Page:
Heinrich S, Thomas S, Heumann C, von Kries R, Radon K. Association between exposure to radiofrequency electromagnetic fields assessed by dosimetry and acute symptoms in children and adolescents: a population based cross-sectional study. Environ Health. Nov 25, 2010. Ahead of print.

In Germany, 27% of the population report concerns about potential health effects of radiofrequency electromagnetic fields (RF EMFs). Most of those who are concerned report that unspecific symptoms (e.g. headaches) appear during the exposure. Therefore, acute effects on health and well-being are of special interest. Children and adolescents are an important age group due to their high usage of mobile phones and possibly higher vulnerability of the developing nervous system. Few studies investigated potential adverse health effects of RF EMF exposure in young people, and these studies were based on self-reported exposures.

The objective of the study was to investigate, using personal dosimeters, the possible association between the exposure to RF EMF from all sources (mobile phones, DECT phones, base stations, WLAN) and acute health effects in children and adolescents.
Participants were 1,484 children (aged 8-12 years) and 1,508 adolescents (aged 13-17 years). Data on participants’ socio-demographic and other characteristics were collected during a computer-assisted personal interview. Some information on the children was collected from their parents. Exposure was measured for 24 hours using a personal dosimeter placed on the upper arm opposite to the side of mobile phone use. On that day, the participants recorded their acute symptoms at noon and before bedtime as well as their mobile phone use in the previous hours. The following symptoms were considered: headache, irritation, nervousness, dizziness, fatigue, and concentration problems. Two separate analyses were conducted: for the association between exposure in the morning and symptoms at noon, and for the association between exposure in the afternoon and symptoms in the evening (at bedtime).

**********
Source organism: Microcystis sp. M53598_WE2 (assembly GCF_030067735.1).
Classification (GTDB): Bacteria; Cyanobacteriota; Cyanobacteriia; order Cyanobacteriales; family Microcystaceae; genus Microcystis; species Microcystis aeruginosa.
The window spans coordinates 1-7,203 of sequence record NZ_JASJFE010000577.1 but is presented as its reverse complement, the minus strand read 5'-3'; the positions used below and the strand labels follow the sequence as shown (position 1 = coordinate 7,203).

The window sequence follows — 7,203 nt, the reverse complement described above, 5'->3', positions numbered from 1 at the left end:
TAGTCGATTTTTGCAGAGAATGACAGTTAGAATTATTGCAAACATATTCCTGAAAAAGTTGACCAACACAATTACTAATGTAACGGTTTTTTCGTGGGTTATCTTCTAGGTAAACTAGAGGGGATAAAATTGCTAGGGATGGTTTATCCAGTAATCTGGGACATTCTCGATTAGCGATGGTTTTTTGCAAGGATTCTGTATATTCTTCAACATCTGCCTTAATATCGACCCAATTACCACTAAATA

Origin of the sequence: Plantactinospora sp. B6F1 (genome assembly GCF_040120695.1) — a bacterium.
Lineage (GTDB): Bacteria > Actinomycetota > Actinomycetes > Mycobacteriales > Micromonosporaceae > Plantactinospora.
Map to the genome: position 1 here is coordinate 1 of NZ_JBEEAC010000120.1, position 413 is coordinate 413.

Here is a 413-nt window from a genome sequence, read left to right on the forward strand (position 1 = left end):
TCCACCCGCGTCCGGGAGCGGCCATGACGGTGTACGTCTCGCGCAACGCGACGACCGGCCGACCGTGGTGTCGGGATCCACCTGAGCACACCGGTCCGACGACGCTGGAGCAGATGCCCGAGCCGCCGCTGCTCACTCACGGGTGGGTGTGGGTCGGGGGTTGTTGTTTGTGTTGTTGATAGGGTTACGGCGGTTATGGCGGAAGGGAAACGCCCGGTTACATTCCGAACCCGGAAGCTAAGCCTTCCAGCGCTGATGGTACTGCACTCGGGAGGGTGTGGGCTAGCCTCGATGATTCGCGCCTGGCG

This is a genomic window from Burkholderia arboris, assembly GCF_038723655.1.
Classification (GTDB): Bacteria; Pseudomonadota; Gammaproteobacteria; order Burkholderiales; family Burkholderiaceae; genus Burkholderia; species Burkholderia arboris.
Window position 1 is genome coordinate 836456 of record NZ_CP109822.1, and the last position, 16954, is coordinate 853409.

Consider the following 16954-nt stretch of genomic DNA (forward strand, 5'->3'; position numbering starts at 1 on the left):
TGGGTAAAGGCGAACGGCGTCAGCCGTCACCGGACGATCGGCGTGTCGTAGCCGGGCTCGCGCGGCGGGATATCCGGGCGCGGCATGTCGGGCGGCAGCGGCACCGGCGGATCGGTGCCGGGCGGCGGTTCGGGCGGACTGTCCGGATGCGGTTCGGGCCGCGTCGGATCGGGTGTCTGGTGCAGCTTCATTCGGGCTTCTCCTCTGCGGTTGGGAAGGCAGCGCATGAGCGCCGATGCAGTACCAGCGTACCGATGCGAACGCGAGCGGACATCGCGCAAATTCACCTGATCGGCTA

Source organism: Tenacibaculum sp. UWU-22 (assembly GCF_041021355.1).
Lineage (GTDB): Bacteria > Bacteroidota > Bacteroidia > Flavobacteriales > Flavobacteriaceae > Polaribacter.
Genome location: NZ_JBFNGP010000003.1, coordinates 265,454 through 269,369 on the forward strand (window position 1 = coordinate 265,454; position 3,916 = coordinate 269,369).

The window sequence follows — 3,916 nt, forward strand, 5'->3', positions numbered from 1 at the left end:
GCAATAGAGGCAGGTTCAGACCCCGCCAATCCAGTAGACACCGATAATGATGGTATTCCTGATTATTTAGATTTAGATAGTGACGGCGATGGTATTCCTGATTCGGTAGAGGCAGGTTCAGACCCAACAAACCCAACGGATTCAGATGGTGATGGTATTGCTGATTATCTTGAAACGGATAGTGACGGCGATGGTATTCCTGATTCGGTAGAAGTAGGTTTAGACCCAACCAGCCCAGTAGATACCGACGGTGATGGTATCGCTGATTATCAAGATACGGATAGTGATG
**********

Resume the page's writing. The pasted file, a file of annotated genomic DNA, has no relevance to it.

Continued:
Results and Interpretation
The measured levels of exposure were far below the reference levels of the International Commission on Non-Ionizing Radiation Protection (ICNIRP). Significantly more concentration problems in the evening were reported by children with highest exposures measured during afternoon hours: odds ratio (OR) for the 4th quartile of exposure relative to the 1st quartile was 1.55 (95% CI 1.02; 2.33). The adolescents in the 4th quartile of exposure measured during morning hours reported headaches at noon significantly more often than the adolescents in the 1st quartile: OR= 1.50 (95% CI 1.03-2.19). There was also a significant increase in the prevalence of irritation at bedtime reported by adolescents who were in the 4th quartile of exposure measured during the afternoon: OR=1.79; (95% CI 1.23-2.61). Since the observed significant associations were of borderline significance and were not consistent over the two time points (morning and afternoon), the authors believe that these associations were either due to chance or due to multiple testing. Moreover, when 10% of participants with highest measured exposures were compared with the remaining 90%, the significant associations were not confirmed. When self-reported mobile phone use was taken as a proxy of exposure, significantly increased ORs were obtained for headache, irritation and fatigue at noon after >5 min of mobile phone use during morning hours reported by adolescents. No significant associations with self-reported exposure were obtained for children. Although measured and self-reported exposures were significantly associated, about 70% of the participants would be misclassified if self-reported exposure were used as a proxy for the real exposure.
The authors have concluded that the few observed significant associations between measured exposures to RF EMFs and acute symptoms in children and adolescents were likely chance findings.

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